|کد مقاله||کد نشریه||سال انتشار||مقاله انگلیسی||ترجمه فارسی||نسخه تمام متن|
|4739685||1641116||2016||7 صفحه PDF||سفارش دهید||دانلود رایگان|
• Performed 3-D ERI monitoring for an evaluation of groundwater contamination in an uncontrolled landfill
• Conducted 2-D and 3-D inversion and interpretation
• Interpreted results are in accordance with groundwater monitoring data.
• Resistivity change ratio is useful for evaluating a diffusion of landfill leachate.
In the study area, uncontrolled landfill leachate is a serious cause of groundwater contamination that occurs extensively and rapidly following the rainy season. For this reason, the use of traditional hydrogeological monitoring methods using drilled wells is expensive and limited. Electrical resistivity imaging (ERI) is suitable for monitoring groundwater contamination because this method helps quickly investigate a large site without the need for well drilling. The resistivity of the landfill leachate is lower than that of clean groundwater; based on this fact, we evaluated the diffusion of landfill leachate before and after the rainy season using 3-D ERI characterization. In addition, ERI results were compared with piezometric and hydrochemical data obtained from observation wells for the purpose of cross-validation. The groundwater monitoring results agreed with the 2-D and 3-D interpretation of ERI results. The electrical resistivity values of contaminated zones were lower than those of clean zones due to an abundance of ions or molecules in the groundwater. The resistivity boundary between contaminated and clean zones observed in the inverted 2-D and 3-D ERI sections was considered to be approximately 100 Ω-m. The low-resistivity anomaly of the contamination zones increased in extent after rainfall. The expansion was likely accelerated by groundwater movement and diffusion of the landfill leachate. Images of the change in electrical resistivity were helpful for characterization of the behavior. The two-directional behaviors of NE-SW and N-S trends were confirmed by the 3-D ratio images. It is therefore, considered that the ERI technique is excellent for imaging contaminated zones as well as monitoring the behaviors of landfill leachate in uncontrolled landfills.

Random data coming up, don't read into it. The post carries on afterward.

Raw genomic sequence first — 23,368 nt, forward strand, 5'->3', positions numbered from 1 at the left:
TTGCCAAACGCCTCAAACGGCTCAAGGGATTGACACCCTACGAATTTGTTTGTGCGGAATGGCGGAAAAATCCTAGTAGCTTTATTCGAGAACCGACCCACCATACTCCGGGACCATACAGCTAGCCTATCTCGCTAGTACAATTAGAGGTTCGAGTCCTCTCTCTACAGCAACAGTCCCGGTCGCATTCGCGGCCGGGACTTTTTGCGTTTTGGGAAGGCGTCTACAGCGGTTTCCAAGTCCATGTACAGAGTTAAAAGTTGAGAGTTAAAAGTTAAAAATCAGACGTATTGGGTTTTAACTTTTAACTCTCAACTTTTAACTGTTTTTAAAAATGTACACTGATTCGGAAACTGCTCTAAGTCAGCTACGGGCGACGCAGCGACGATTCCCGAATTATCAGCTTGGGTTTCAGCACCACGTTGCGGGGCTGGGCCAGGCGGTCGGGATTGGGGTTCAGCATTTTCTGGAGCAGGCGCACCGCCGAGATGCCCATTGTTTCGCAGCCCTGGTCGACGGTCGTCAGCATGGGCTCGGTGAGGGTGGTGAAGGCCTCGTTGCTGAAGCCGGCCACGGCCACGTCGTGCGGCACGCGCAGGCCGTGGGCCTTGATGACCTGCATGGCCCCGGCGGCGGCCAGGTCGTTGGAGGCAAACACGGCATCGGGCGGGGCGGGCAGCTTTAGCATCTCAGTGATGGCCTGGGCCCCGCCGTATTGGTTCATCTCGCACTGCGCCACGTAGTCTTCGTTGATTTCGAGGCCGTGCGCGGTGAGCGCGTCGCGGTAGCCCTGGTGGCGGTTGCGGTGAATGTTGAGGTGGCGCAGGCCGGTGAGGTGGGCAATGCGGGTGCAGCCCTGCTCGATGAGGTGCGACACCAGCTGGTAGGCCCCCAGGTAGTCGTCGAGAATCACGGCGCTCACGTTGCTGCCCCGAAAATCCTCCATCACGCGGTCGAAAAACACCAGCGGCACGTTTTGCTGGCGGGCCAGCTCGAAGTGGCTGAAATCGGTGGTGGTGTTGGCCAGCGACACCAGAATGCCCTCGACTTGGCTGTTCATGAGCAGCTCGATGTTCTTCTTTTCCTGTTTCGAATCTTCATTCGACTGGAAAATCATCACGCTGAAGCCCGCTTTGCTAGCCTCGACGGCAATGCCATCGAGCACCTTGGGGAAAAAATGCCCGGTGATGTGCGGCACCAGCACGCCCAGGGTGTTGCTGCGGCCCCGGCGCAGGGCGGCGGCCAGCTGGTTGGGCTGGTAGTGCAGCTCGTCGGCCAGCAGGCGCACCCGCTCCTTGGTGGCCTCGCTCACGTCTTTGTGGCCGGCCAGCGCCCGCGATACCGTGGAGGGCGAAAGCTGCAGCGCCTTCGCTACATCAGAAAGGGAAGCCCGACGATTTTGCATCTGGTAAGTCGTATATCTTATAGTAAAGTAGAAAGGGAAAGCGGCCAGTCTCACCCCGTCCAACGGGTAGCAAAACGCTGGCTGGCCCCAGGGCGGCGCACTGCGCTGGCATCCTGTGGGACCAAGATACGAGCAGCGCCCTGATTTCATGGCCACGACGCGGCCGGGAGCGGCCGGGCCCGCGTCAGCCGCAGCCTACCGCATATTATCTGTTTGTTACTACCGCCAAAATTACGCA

Journal: Journal of Applied Geophysics - Volume 135, December 2016, Pages 1–7